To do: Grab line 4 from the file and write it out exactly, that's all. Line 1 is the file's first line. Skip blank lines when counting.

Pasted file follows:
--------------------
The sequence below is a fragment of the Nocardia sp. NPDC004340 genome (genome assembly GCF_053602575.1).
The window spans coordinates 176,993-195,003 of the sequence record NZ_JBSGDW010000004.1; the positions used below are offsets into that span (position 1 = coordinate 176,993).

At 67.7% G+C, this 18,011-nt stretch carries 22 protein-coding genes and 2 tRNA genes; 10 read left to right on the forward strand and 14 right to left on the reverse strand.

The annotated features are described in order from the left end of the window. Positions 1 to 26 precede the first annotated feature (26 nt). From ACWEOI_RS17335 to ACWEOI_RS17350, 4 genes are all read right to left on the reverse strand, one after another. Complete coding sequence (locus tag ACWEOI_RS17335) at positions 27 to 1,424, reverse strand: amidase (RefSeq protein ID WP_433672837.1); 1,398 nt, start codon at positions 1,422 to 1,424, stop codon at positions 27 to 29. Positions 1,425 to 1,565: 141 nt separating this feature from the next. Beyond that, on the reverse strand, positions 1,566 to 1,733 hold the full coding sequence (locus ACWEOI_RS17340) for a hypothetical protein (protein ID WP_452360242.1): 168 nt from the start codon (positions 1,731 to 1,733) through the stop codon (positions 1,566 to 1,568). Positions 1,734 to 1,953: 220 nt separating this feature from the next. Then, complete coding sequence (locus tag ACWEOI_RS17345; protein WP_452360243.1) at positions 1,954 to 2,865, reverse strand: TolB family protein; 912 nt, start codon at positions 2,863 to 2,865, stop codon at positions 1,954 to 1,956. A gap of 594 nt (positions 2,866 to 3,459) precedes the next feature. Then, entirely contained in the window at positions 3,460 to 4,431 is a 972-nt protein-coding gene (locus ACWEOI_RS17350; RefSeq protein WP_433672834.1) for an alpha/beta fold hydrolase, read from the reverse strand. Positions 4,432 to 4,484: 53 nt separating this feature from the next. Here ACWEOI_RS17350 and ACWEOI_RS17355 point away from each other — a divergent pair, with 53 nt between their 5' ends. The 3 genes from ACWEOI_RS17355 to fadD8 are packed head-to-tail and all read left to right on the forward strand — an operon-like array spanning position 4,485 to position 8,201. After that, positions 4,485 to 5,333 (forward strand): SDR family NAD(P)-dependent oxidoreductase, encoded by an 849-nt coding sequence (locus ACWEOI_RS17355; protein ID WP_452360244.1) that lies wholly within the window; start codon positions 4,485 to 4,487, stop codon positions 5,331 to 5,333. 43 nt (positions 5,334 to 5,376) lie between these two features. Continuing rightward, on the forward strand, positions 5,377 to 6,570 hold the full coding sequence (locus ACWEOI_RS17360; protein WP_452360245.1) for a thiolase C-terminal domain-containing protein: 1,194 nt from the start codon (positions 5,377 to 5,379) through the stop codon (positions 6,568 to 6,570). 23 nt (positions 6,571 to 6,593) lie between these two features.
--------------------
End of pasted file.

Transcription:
The annotated features are described in order from the left end of the window. Positions 1 to 26 precede the first annotated feature (26 nt). From ACWEOI_RS17335 to ACWEOI_RS17350, 4 genes are all read right to left on the reverse strand, one after another. Complete coding sequence (locus tag ACWEOI_RS17335) at positions 27 to 1,424, reverse strand: amidase (RefSeq protein ID WP_433672837.1); 1,398 nt, start codon at positions 1,422 to 1,424, stop codon at positions 27 to 29. Positions 1,425 to 1,565: 141 nt separating this feature from the next. Beyond that, on the reverse strand, positions 1,566 to 1,733 hold the full coding sequence (locus ACWEOI_RS17340) for a hypothetical protein (protein ID WP_452360242.1): 168 nt from the start codon (positions 1,731 to 1,733) through the stop codon (positions 1,566 to 1,568). Positions 1,734 to 1,953: 220 nt separating this feature from the next. Then, complete coding sequence (locus tag ACWEOI_RS17345; protein WP_452360243.1) at positions 1,954 to 2,865, reverse strand: TolB family protein; 912 nt, start codon at positions 2,863 to 2,865, stop codon at positions 1,954 to 1,956. A gap of 594 nt (positions 2,866 to 3,459) precedes the next feature. Then, entirely contained in the window at positions 3,460 to 4,431 is a 972-nt protein-coding gene (locus ACWEOI_RS17350; RefSeq protein WP_433672834.1) for an alpha/beta fold hydrolase, read from the reverse strand. Positions 4,432 to 4,484: 53 nt separating this feature from the next. Here ACWEOI_RS17350 and ACWEOI_RS17355 point away from each other — a divergent pair, with 53 nt between their 5' ends. The 3 genes from ACWEOI_RS17355 to fadD8 are packed head-to-tail and all read left to right on the forward strand — an operon-like array spanning position 4,485 to position 8,201. After that, positions 4,485 to 5,333 (forward strand): SDR family NAD(P)-dependent oxidoreductase, encoded by an 849-nt coding sequence (locus ACWEOI_RS17355; protein ID WP_452360244.1) that lies wholly within the window; start codon positions 4,485 to 4,487, stop codon positions 5,331 to 5,333. 43 nt (positions 5,334 to 5,376) lie between these two features. Continuing rightward, on the forward strand, positions 5,377 to 6,570 hold the full coding sequence (locus ACWEOI_RS17360; protein WP_452360245.1) for a thiolase C-terminal domain-containing protein: 1,194 nt from the start codon (positions 5,377 to 5,379) through the stop codon (positions 6,568 to 6,570). 23 nt (positions 6,571 to 6,593) lie between these two features.